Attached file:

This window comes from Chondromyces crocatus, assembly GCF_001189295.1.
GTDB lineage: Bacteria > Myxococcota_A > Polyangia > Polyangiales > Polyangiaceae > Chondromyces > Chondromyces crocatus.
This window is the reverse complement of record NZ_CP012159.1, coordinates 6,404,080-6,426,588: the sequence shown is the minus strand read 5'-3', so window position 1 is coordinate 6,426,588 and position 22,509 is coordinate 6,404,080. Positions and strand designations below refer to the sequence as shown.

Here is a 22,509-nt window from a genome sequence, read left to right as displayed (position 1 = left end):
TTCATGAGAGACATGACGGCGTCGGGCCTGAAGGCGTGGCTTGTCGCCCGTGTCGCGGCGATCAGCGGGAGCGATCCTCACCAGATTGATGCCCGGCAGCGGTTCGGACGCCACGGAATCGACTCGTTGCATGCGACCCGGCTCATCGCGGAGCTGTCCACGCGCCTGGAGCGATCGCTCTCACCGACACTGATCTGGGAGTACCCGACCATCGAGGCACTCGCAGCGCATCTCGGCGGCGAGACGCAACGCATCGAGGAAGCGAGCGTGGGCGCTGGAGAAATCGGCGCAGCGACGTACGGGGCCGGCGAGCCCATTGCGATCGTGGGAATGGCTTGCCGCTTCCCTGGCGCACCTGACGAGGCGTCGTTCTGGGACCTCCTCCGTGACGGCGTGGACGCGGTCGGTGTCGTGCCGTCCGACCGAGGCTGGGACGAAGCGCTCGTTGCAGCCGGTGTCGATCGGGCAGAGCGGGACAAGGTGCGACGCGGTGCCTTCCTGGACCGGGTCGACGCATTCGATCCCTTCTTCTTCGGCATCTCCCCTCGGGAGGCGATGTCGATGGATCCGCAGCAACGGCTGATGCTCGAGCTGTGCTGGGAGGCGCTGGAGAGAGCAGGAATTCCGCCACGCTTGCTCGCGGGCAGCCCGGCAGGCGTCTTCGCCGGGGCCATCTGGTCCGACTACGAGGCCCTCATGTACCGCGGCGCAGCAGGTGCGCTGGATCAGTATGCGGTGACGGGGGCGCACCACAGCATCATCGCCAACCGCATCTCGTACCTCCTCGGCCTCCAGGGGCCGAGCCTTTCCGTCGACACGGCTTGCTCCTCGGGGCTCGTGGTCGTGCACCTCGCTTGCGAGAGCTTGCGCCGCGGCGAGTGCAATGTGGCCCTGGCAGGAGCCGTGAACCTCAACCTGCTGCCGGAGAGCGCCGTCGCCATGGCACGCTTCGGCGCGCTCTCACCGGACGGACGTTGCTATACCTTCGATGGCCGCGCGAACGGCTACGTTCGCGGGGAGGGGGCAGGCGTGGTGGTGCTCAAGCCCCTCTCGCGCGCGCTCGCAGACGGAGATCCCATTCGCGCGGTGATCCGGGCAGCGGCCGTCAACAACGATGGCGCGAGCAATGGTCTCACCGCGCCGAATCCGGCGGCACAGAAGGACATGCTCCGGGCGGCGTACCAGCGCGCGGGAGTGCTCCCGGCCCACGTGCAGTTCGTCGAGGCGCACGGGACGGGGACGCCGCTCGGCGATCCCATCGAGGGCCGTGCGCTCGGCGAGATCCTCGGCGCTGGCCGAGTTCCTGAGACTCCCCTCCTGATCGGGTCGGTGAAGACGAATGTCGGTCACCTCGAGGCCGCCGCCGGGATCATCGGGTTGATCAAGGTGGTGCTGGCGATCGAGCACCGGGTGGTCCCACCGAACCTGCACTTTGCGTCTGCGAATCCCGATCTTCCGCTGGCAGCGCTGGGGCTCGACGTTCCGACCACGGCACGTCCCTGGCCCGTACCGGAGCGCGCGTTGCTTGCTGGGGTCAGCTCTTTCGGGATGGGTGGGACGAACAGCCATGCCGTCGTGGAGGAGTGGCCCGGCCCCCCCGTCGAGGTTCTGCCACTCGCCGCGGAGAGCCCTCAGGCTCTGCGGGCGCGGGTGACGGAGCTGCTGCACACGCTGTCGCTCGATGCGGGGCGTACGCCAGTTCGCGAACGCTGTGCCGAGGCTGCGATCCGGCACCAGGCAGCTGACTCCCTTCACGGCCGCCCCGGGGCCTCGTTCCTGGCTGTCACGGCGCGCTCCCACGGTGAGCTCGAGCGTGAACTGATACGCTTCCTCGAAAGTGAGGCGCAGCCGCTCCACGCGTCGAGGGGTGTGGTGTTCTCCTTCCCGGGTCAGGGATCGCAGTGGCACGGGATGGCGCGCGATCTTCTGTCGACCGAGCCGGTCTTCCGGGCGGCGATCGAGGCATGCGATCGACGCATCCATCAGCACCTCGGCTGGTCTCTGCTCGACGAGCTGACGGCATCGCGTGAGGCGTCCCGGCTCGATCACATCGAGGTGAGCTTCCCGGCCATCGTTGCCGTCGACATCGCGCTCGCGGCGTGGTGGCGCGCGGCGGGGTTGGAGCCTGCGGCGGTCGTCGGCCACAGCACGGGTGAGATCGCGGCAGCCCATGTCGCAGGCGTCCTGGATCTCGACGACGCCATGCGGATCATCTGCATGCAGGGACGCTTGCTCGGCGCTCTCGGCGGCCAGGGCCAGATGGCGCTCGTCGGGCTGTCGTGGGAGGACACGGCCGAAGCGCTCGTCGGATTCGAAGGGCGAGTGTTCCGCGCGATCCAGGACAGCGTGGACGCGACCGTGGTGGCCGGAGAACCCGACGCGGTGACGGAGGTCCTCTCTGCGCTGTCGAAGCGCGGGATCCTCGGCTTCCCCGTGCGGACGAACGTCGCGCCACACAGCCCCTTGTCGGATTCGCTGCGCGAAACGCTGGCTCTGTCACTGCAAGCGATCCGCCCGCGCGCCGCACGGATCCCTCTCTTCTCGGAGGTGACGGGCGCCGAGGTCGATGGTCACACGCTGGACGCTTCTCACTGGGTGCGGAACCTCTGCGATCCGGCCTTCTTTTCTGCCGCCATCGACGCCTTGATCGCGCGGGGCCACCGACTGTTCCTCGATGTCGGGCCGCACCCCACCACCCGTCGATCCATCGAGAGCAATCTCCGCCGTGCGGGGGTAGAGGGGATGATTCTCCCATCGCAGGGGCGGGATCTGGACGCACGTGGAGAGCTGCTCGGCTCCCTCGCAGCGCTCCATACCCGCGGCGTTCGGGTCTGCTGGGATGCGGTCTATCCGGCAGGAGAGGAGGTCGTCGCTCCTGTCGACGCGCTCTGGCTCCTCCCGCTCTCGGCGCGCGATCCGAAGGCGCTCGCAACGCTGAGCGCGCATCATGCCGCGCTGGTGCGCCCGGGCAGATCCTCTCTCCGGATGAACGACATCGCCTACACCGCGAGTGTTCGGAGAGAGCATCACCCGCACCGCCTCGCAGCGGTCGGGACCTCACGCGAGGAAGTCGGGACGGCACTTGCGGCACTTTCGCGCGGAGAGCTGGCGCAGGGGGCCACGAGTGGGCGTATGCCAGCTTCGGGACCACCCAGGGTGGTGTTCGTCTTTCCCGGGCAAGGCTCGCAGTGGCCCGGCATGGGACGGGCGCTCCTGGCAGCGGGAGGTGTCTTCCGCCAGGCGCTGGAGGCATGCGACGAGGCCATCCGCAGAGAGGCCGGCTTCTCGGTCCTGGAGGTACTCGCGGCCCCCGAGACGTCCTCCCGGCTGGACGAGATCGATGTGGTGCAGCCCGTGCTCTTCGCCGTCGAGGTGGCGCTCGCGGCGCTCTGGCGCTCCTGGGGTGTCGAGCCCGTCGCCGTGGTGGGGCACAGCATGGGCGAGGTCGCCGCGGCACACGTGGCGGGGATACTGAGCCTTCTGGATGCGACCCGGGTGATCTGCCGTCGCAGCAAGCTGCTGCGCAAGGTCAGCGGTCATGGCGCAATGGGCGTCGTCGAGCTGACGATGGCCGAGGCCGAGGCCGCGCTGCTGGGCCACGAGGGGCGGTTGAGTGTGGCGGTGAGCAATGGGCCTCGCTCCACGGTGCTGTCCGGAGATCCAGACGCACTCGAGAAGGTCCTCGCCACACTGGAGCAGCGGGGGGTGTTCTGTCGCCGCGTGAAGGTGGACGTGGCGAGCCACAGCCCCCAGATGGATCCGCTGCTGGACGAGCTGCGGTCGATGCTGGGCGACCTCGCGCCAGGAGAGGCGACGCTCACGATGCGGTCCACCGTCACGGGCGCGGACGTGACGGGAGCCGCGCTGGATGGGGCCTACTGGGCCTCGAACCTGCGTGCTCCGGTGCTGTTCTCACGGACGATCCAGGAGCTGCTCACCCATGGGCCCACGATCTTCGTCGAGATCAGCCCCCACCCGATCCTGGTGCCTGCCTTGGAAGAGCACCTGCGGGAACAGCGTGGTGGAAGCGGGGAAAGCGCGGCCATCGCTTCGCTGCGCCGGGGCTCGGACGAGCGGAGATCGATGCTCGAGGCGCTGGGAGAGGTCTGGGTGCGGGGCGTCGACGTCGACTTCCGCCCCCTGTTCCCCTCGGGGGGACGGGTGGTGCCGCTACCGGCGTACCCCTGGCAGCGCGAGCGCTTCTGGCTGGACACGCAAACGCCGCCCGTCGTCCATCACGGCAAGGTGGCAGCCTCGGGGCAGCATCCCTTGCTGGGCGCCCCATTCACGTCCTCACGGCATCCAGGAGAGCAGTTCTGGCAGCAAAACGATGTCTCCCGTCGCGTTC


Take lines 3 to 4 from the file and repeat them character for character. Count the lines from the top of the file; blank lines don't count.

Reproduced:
This window is the reverse complement of record NZ_CP012159.1, coordinates 6,404,080-6,426,588: the sequence shown is the minus strand read 5'-3', so window position 1 is coordinate 6,426,588 and position 22,509 is coordinate 6,404,080. Positions and strand designations below refer to the sequence as shown.

Here is a 22,509-nt window from a genome sequence, read left to right as displayed (position 1 = left end):